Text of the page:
2 of 3 people found the following review helpful
5.0 out of 5 stars Remarkable!
One of those rare movies that you can actually watch multiple times and enjoy it more each time. The pace is so fast it really needs watching twice to grasp all that's going on. Well cast, well written, superbly directed - even Justin Timberlake is great to watch in this movie. And holding it all together is the genius music of Trent Reznor and Atticus Ross - certainly...
Published on Feb 19 2011 by Slipping Away
1.0 out of 5 stars Not Great At All
A terribly boring film that has people that are shallow, vulgar and without a shred of morality or ethics. The writing is not great and the performances are pedestrian. Perhaps that they should have added a footnote how Facebook also is continually trying to sell people's personal information to third parties, allow free large corporate advertising on people's account...
Published 2 months ago by Lyle Skrapek
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6 of 10 people found the following review helpful
5.0 out of 5 stars Great Movie,
This review is from: The Social Network (2-Disc Collector's Edition) / Le Réseau social : Édition de collection (Bilingual) [Blu-ray] (Blu-ray)Great movie, don't hesitate to buy it, especially on blu-ray. The acting is superb, the soundtrack by Trent Reznor and Atticus Ross is amazing. There's simply nothing to hate about this film.
Yes, sometimes these items are cheaper elsewhere (like Wall-mart), but it's certainly a lot easier to click a couple buttons and have it shipped to my doorstep and not deal with the people, parking lots, etc. Sometimes that's easily worth an extra couple of bucks ("luxury tax"). Also, remember that you're reviewing the item not the seller (Amazon.ca) in this case, so don't give the item lower ratings because you think the item should be cheaper.
4 of 7 people found the following review helpful
5.0 out of 5 stars "Creation Stories Need a Devil",
This review is from: The Social Network / Le Réseau social (Bilingual) (DVD)>>> Foreword: Facebook is a phenomenon. Love it or revile it, it has changed social relationship negotiation in the computerized nations and it is here to stay. It is the product of technical genius and shrewd opportunism. As much as it "gets people together", thereby achieving its expressed mandate, there are several issues of Privacy, Third Party Surveillance, Dishonesty, Lack of Transparency and even Addiction that make talk of it heated and contentious. The following is a review of the film "The Social Network", by David Fincher, and as such, it discusses the ideas that the story directly expresses and clearly implies. It is not a personal judgement of Mark Zuckerberg nor an assessment of people who use the site. There ARE issues with Facebook. "The Social Network" is a film about the creation story of the site and the people involved and so it covers those issues. When voting, please remember that this is about the film and not whether you love Facebook or not. Enjoy ... >>>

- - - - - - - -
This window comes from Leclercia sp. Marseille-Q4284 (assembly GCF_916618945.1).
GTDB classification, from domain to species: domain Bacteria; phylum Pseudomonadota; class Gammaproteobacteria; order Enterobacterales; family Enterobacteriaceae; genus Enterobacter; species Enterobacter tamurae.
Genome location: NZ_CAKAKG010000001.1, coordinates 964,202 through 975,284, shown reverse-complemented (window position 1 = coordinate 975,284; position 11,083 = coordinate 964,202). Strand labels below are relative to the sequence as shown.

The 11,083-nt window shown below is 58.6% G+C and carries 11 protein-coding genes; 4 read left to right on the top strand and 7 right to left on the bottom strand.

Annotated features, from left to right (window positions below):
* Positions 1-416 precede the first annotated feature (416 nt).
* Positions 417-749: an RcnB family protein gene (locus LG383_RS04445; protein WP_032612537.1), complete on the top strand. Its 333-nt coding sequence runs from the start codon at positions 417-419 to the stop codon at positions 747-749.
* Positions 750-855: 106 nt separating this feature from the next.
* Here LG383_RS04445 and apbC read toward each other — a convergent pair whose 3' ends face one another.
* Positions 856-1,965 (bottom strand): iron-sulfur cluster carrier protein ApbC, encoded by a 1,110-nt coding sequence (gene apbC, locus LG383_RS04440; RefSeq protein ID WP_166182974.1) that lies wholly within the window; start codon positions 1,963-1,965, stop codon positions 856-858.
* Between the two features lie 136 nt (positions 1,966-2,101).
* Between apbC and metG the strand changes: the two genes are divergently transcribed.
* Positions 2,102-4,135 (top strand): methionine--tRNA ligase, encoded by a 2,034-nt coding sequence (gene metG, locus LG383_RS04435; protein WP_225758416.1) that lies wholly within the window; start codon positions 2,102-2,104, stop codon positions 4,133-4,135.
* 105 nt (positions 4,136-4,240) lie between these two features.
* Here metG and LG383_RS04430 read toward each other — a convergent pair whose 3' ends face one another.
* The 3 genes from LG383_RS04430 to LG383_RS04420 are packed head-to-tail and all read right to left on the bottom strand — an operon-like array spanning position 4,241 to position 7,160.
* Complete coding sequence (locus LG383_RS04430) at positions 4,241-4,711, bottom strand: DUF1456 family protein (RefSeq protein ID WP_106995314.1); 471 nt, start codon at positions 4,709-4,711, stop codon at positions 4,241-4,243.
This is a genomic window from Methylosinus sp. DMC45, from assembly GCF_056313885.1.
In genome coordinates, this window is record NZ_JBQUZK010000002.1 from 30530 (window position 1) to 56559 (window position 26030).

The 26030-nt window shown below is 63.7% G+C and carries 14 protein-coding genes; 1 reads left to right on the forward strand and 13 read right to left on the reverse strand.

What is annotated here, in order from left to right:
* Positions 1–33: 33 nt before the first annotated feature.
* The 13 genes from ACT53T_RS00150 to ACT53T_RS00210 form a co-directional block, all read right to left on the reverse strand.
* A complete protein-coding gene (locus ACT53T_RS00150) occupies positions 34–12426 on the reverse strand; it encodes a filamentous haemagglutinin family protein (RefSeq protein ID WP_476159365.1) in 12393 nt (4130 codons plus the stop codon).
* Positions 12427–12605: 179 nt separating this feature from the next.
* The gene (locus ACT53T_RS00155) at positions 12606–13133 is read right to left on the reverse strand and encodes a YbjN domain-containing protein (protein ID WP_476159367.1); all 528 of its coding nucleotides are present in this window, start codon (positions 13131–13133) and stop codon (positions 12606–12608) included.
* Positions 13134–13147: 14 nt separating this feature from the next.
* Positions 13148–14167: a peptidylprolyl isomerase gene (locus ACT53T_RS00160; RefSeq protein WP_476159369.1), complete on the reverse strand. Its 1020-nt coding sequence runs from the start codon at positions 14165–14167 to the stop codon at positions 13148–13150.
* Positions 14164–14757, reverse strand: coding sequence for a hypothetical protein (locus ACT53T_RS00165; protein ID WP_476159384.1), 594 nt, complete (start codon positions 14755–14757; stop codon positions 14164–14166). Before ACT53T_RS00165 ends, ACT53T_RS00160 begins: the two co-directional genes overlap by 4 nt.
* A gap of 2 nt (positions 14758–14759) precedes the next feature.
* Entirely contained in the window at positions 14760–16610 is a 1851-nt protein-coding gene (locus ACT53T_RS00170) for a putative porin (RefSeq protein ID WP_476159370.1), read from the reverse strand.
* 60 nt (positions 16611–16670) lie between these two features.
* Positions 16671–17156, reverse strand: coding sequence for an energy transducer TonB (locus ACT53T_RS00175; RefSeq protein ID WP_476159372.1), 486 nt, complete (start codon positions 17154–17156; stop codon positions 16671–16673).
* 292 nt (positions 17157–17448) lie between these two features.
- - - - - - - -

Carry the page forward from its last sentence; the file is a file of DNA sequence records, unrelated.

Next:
Without a doubt, this is one very intense, very well-made and extremely provocative movie.
"The Social Network" is a complex story, a multi-faceted morality tale, a philosophical dialectic on many issues and a dead-on embodiment of the current zeitgeist, or, spirit of the time. David Fincher's extraordinary direction takes what, simply put, is the story of an extremely socially crippled computer nerd's rise to billionaire status and makes it an edge-of-your-seat, gripping and emotionally involving film. Turn off your phone, don't answer the door, you don't want to miss a second of this.
This film moves fast, very fast, like Mark Zuckerberg's speech, as rivetingly and perfectly realized by Jesse Eisenberg. You can't blink for a second or let your mind wander or you'll miss key elements of development in this amazing, but in reality, timeless, story of SUCCESS. Right from the opening scene, where Zuckerberg's personality is established AND the motivation for the WHOLE THING is presented, you are sucked right into this film like an opened airlock. A genius freshman at Harvard in 2003, jilted by his girlfriend, seeks to avenge her rejection by humiliating her on the internet. Then he seeks, by extension, to humiliate all women by proposing to place pictures of girls next to farm animals. Fortunately he doesn't follow through with this. But he does however create a site called Facematch on which he posts pics of college girls and asking viewers to "rate" which one is more attractive. His autistic, adolescent psychodrama appeals to the lowest common denominator and his online postings become extraordinarily popular. He and his friends then hack the Harvard mainframe and cull pictures and information from many of the sororities on campus, posting names and pictures of people for everyone to see ... everyone. Before you know it, it becomes a network for college kids to "check each other out". They crash the Harvard server with unprecedented activity and attract the attention of two prestigious twins Tyler and Cameron Winklevoss ( both of whom are played by Armie Hammer ), who are ALSO looking to create a "dating site" exclusive to Harvard. Zuckerberg is invited to join them. Ostensibly and only in the first moment, he does. Then he takes an idea from them and runs with it. And thus ....... Facebook is born.